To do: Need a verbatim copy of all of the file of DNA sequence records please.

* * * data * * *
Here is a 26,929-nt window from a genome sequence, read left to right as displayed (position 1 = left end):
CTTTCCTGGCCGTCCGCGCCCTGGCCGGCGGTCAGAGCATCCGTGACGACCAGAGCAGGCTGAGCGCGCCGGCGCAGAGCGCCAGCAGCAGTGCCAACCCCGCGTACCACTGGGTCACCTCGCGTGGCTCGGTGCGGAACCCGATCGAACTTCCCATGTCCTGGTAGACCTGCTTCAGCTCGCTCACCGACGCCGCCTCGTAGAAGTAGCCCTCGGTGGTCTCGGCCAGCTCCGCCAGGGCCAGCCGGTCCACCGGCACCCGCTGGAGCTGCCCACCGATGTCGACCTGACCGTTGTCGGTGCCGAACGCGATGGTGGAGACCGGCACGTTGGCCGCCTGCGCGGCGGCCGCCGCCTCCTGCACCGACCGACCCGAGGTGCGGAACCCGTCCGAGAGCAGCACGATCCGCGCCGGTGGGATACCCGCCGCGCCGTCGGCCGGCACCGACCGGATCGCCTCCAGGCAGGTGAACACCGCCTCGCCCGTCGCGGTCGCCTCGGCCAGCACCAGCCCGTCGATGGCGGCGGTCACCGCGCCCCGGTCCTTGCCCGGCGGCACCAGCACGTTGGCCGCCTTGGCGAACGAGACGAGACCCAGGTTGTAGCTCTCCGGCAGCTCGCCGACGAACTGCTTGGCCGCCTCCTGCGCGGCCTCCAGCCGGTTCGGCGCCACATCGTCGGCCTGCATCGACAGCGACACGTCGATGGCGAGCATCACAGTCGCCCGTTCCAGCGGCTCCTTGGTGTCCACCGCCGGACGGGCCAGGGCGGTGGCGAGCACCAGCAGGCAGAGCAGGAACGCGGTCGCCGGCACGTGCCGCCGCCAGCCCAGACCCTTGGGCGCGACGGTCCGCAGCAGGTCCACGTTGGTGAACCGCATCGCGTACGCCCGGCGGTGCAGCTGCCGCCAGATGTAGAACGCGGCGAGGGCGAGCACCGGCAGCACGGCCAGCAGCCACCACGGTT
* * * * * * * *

Here is a 26,929-nt window from a genome sequence, read left to right as displayed (position 1 = left end):
CTTTCCTGGCCGTCCGCGCCCTGGCCGGCGGTCAGAGCATCCGTGACGACCAGAGCAGGCTGAGCGCGCCGGCGCAGAGCGCCAGCAGCAGTGCCAACCCCGCGTACCACTGGGTCACCTCGCGTGGCTCGGTGCGGAACCCGATCGAACTTCCCATGTCCTGGTAGACCTGCTTCAGCTCGCTCACCGACGCCGCCTCGTAGAAGTAGCCCTCGGTGGTCTCGGCCAGCTCCGCCAGGGCCAGCCGGTCCACCGGCACCCGCTGGAGCTGCCCACCGATGTCGACCTGACCGTTGTCGGTGCCGAACGCGATGGTGGAGACCGGCACGTTGGCCGCCTGCGCGGCGGCCGCCGCCTCCTGCACCGACCGACCCGAGGTGCGGAACCCGTCCGAGAGCAGCACGATCCGCGCCGGTGGGATACCCGCCGCGCCGTCGGCCGGCACCGACCGGATCGCCTCCAGGCAGGTGAACACCGCCTCGCCCGTCGCGGTCGCCTCGGCCAGCACCAGCCCGTCGATGGCGGCGGTCACCGCGCCCCGGTCCTTGCCCGGCGGCACCAGCACGTTGGCCGCCTTGGCGAACGAGACGAGACCCAGGTTGTAGCTCTCCGGCAGCTCGCCGACGAACTGCTTGGCCGCCTCCTGCGCGGCCTCCAGCCGGTTCGGCGCCACATCGTCGGCCTGCATCGACAGCGACACGTCGATGGCGAGCATCACAGTCGCCCGTTCCAGCGGCTCCTTGGTGTCCACCGCCGGACGGGCCAGGGCGGTGGCGAGCACCAGCAGGCAGAGCAGGAACGCGGTCGCCGGCACGTGCCGCCGCCAGCCCAGACCCTTGGGCGCGACGGTCCGCAGCAGGTCCACGTTGGTGAACCGCATCGCGTACGCCCGGCGGTGCAGCTGCCGCCAGATGTAGAACGCGGCGAGGGCGAGCACCGGCAGCACGGCCAGCAGCCACCACGGTT